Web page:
Ivan Provorov amuses Flyers captain Claude Giroux.
"Watching him today, I just started laughing a little bit with the plays he does," Giroux said early in training camp. "Guys try to go one-on-one against him and he makes it look pretty easy."
Provorov is only 21 and already has established himself as one of the NHL's top defensemen.
Last year, in his second season, he tied for the league lead among defensemen with 17 goals. He finished the season with 41 points and a plus-17 rating – and also played all 82 games for the second straight year.
Yet, the lasting impression of the usually stoic Provorov was of his tearfully talking about how he had let down the team as the Flyers were eliminated by the Pittsburgh Penguins, 8-5, in Games 6 of the opening playoff round. Provorov's turnovers led to two late Penguins goals.
Never mind that Provorov lost feeling in his left arm and couldn't shoot the puck or stickhandle because of a separated left shoulder that probably would have sidelined him for eight weeks if it was suffered during the regular season.
Provorov got some injections and played through the pain.
"As long as my arm was attached to me, I was playing," he said at the time.
Emotionally, he said, it took a few weeks for him to regroup from the defeat, one in which the Flyers blew a 4-2 lead.
"It sucks losing. I hate losing," he said during training camp. "On the other hand, you have to learn from it and move on. Turn the page and prepare for this season. That's what I did."
"You can't put the blame on him. There were five other games in that series that we could have done something," defenseman Shayne Gostisbehere said. "Everyone told him the same thing: 'Just keep your head up. You have a lot of your career left and we're going to have our chances to get better.' Obviously it's going to sting and hurt with him a little, but the last thing you want to do is get that man mad. I think he'll be fine."
Provorov pushed himself in the summer while training hard in Russia after his shoulder healed.
"People don't see how he takes care of himself off the ice," said Andrew MacDonald, who was Provorov's defensive partner in the final playoff game last season. "He's going to play for a long, long time in this league and be at an elite level. One of the reasons you knew he was ready at a young age was by the way he takes care of himself and his dedication."
Provorov, no longer feeling as if he had to stay in the background because of his youth, started to get more vocal in the locker room toward the end of last season. That trend will continue as he takes on more of a leadership role this season.
"I'm going to take a step forward in that department," he said. "… This is my third year and I'm comfortable with everybody in the locker room and everybody in the organization."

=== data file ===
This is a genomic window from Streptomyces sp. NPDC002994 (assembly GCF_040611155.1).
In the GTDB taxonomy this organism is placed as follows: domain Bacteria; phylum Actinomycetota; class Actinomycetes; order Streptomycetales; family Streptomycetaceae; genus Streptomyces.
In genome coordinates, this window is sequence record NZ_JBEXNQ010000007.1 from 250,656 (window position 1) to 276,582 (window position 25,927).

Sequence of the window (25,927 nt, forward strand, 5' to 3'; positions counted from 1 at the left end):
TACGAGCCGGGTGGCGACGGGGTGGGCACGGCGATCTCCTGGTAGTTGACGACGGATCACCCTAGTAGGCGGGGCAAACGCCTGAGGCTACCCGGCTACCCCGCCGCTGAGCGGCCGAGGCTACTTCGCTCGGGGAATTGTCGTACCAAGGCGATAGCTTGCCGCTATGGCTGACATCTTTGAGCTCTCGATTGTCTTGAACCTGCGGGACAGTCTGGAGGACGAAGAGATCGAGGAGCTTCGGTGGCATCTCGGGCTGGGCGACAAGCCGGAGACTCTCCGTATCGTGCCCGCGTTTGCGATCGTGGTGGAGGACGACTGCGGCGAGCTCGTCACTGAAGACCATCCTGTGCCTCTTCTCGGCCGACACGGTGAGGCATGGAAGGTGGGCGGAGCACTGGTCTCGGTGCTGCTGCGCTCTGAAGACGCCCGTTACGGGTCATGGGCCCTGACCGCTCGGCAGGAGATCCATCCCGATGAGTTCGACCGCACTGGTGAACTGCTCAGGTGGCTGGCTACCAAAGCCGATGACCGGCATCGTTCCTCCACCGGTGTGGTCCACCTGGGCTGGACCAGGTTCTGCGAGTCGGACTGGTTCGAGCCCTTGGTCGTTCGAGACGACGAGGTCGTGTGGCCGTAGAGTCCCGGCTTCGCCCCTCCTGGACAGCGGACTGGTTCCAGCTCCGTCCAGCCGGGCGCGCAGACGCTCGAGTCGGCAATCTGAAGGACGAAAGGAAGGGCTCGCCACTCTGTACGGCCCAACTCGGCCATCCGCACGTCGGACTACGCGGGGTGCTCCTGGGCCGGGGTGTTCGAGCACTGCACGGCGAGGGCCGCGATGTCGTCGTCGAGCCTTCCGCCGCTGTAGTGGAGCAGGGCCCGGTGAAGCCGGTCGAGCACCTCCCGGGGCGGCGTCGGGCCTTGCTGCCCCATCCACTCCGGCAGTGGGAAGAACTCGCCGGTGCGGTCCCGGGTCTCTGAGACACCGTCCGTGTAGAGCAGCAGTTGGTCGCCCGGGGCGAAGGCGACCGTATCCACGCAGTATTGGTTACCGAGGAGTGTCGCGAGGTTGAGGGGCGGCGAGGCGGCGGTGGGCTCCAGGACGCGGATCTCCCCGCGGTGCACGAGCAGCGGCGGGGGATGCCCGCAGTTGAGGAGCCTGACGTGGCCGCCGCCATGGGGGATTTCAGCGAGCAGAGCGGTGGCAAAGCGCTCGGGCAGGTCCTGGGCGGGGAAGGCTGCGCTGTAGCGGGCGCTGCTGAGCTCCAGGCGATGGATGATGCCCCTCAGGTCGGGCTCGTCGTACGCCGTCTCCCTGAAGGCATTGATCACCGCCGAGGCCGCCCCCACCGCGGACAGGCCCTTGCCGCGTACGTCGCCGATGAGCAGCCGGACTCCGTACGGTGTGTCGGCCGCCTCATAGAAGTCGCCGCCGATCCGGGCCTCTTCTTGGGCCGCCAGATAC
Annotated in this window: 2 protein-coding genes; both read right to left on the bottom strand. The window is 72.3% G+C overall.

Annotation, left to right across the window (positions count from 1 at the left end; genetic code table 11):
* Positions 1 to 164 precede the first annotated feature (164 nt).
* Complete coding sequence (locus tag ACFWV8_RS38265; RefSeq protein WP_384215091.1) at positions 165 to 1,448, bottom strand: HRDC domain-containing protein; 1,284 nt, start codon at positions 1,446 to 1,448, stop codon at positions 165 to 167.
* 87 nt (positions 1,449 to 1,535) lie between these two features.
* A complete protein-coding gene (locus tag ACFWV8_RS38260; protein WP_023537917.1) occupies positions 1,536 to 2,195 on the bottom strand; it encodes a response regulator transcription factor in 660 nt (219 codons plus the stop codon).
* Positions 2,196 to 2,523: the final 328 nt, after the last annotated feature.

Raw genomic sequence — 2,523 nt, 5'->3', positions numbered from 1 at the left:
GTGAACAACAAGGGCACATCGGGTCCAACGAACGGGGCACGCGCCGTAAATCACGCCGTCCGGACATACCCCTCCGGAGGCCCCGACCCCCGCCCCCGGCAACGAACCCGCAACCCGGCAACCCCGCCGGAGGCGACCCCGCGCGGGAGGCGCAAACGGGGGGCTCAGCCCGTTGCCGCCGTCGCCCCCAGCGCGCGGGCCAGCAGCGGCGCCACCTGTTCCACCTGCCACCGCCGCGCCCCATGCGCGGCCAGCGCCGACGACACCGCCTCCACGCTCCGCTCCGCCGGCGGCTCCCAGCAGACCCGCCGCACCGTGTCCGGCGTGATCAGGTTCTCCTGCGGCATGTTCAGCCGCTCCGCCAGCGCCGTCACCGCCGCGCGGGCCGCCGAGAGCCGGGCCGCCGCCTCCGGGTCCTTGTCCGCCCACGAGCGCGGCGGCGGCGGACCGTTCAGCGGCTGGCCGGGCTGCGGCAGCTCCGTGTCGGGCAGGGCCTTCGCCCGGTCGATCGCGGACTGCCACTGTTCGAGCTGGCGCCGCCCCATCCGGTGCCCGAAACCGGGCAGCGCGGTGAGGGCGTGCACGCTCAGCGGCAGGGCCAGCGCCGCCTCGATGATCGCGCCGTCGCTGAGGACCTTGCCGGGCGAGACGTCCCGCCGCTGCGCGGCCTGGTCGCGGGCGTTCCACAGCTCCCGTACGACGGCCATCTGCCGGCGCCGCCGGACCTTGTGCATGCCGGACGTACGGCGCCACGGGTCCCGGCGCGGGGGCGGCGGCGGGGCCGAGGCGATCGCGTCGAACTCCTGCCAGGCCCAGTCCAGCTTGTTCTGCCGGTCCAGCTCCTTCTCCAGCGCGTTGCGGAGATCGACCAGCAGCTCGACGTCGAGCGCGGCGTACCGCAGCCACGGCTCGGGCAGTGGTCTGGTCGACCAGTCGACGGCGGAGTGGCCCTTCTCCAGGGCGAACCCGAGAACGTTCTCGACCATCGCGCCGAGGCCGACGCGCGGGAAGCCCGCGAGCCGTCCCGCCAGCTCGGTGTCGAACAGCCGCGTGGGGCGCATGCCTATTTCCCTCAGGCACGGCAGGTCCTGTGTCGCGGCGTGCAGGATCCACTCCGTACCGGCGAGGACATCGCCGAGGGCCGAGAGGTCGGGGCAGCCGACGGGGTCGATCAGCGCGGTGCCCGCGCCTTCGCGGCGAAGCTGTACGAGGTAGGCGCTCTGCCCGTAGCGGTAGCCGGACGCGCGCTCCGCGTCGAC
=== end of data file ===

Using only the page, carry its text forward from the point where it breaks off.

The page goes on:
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Down the road, Provorov is a candidate to be an alternate captain or even the captain.
He's 21 going on 35. MacDonald kidded about Provorov's mature makeup.
"He's the backbone for us on the back end. He does so much. He plays so many crucial minutes – penalty kill, power play, against top lines. He really does it all for us, and he does it with such ease out there. He's such a good skater and is a joy to watch. He's obviously a huge part of our team."
Provorov said he hopes to wear a 'C' or an 'A' some day, but he isn't obsessed with it.
"For me, I'm going to try to lead on and off the ice; it doesn't matter if you have the 'A' or you don't. There's a lot of great leaders on this team that don't have an 'A,' " he said. "We have a great team and everybody wants to do everything they can to help the team win, so that's what I'm going to do as well."
On the ice, Provorov is the Flyers' most well-rounded defenseman, but he says he can improve.
"I just have to get better in every aspect. There's no limits. You can always get better and better," he said.
Provorov and Gostisbehere had great chemistry when paired last season. They move the puck out of the defensive zone quickly.
"We understand the game, how to be open for each other, and it worked well," Provorov said.
Both have eye-opening offensive ability and know when one of them can cheat into the opponents' end.
Gostisbehere, a swift skater, is a dazzling offensive player and getting better on defense. Provorov is strong in both areas and a future all-star.
"Provy's smart and knows when to join [the rush] and pick his spots well, and obviously defensively he's a wall back there," MacDonald said. "He can do it all. I can't think of someone in particular he reminds me of, but maybe he's creating his own mold out there."